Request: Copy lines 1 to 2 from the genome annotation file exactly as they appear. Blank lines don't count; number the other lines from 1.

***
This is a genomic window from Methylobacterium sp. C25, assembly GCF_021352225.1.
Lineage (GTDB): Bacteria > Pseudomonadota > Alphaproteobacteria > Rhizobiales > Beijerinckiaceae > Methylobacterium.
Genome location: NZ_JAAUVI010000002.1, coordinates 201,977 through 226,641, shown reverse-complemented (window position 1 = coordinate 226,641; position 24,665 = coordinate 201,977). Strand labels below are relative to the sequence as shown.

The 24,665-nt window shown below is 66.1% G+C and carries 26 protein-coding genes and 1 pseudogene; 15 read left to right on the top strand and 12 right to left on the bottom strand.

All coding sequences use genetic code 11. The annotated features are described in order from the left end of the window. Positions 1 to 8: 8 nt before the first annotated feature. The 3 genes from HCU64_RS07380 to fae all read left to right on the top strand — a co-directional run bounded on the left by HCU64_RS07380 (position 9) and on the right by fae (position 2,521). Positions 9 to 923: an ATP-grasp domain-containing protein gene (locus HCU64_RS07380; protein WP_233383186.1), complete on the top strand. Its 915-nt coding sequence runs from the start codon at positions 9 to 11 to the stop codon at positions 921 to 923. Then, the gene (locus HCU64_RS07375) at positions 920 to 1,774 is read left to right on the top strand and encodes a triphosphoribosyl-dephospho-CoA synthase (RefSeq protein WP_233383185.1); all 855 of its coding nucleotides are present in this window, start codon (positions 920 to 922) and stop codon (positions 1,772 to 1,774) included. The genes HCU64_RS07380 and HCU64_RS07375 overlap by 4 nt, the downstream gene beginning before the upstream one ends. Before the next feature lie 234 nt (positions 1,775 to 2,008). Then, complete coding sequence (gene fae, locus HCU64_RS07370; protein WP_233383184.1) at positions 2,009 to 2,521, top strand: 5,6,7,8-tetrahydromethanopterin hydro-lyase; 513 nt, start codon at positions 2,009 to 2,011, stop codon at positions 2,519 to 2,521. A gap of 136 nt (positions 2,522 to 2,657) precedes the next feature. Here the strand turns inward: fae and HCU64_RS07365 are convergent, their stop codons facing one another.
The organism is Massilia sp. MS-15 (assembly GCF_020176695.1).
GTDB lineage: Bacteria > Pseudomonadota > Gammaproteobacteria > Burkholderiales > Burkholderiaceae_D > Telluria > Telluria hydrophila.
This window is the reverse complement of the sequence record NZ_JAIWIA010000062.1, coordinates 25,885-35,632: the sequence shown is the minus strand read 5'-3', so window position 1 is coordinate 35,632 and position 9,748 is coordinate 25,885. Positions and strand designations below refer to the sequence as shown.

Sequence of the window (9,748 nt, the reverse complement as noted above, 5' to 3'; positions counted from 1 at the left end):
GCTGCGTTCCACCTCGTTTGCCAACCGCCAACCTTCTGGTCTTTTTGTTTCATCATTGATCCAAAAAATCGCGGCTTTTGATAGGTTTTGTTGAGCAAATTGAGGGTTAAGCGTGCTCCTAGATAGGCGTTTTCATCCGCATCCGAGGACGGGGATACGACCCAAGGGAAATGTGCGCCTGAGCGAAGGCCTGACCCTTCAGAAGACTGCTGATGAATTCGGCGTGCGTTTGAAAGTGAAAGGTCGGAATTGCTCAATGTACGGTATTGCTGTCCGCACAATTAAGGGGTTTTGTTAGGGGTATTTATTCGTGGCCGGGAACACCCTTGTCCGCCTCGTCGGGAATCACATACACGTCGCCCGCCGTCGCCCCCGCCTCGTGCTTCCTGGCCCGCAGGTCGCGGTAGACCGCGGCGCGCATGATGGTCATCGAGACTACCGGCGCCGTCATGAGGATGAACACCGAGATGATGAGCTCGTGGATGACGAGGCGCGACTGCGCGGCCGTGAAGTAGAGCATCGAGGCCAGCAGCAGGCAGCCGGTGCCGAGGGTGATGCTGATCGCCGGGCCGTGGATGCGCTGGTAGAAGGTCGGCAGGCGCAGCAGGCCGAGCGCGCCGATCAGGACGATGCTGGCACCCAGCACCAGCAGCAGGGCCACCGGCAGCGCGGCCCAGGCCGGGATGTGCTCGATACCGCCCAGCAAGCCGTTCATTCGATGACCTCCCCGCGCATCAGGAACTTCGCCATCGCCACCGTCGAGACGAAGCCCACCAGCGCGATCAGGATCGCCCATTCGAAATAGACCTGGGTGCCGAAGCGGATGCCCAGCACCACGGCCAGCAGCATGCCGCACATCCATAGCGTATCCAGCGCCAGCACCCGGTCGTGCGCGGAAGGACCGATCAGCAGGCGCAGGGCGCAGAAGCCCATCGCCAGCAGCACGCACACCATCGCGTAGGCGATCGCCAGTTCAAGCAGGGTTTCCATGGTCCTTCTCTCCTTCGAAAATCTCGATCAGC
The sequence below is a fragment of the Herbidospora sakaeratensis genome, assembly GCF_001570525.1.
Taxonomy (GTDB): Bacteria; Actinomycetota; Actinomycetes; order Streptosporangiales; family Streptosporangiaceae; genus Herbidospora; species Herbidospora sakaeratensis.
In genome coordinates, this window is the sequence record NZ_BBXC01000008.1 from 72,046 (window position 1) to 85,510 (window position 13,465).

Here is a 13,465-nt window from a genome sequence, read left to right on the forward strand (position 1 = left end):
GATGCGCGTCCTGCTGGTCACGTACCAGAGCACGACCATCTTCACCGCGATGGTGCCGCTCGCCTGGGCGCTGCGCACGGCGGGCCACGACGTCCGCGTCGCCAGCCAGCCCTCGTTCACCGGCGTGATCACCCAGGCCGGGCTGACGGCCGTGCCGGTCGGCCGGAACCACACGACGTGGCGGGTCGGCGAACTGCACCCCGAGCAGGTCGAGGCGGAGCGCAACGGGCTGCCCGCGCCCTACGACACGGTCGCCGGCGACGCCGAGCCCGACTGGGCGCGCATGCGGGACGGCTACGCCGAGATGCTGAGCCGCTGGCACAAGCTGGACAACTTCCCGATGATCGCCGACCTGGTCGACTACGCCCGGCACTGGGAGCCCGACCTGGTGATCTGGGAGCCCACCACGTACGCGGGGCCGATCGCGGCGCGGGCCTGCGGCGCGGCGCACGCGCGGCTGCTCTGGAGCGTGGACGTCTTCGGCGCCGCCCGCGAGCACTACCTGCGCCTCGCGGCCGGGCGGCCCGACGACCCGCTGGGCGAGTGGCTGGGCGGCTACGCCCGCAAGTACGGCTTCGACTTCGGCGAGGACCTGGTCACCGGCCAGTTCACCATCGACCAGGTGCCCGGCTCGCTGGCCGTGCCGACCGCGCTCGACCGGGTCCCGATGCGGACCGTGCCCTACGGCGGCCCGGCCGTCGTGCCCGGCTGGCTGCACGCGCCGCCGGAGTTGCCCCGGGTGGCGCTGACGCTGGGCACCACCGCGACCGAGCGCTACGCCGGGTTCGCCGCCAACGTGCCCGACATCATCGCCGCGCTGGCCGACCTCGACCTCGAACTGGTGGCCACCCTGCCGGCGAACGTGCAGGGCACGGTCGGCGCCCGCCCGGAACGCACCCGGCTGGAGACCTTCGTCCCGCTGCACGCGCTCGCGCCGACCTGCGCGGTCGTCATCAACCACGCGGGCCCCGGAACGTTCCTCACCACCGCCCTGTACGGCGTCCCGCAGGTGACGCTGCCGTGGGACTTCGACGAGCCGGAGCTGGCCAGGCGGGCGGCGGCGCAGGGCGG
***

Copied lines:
This is a genomic window from Methylobacterium sp. C25, assembly GCF_021352225.1.
Lineage (GTDB): Bacteria > Pseudomonadota > Alphaproteobacteria > Rhizobiales > Beijerinckiaceae > Methylobacterium.